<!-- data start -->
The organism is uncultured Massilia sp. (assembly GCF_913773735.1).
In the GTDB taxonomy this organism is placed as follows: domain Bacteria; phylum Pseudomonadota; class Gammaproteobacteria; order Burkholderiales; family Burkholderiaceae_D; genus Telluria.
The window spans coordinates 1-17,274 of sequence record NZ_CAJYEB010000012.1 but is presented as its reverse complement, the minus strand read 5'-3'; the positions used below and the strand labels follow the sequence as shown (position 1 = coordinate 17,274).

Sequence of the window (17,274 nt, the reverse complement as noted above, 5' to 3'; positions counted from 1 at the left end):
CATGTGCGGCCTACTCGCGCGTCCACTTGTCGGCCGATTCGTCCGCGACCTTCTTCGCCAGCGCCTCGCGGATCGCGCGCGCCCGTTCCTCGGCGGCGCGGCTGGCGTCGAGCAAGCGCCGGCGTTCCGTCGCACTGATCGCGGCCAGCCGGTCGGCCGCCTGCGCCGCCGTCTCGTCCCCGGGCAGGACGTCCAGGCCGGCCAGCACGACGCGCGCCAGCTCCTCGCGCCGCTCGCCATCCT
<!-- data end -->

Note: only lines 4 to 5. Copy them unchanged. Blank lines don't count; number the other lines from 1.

Sequence of the window (17,274 nt, the reverse complement as noted above, 5' to 3'; positions counted from 1 at the left end):
CATGTGCGGCCTACTCGCGCGTCCACTTGTCGGCCGATTCGTCCGCGACCTTCTTCGCCAGCGCCTCGCGGATCGCGCGCGCCCGTTCCTCGGCGGCGCGGCTGGCGTCGAGCAAGCGCCGGCGTTCCGTCGCACTGATCGCGGCCAGCCGGTCGGCCGCCTGCGCCGCCGTCTCGTCCCCGGGCAGGACGTCCAGGCCGGCCAGCACGACGCGCGCCAGCTCCTCGCGCCGCTCGCCATCCT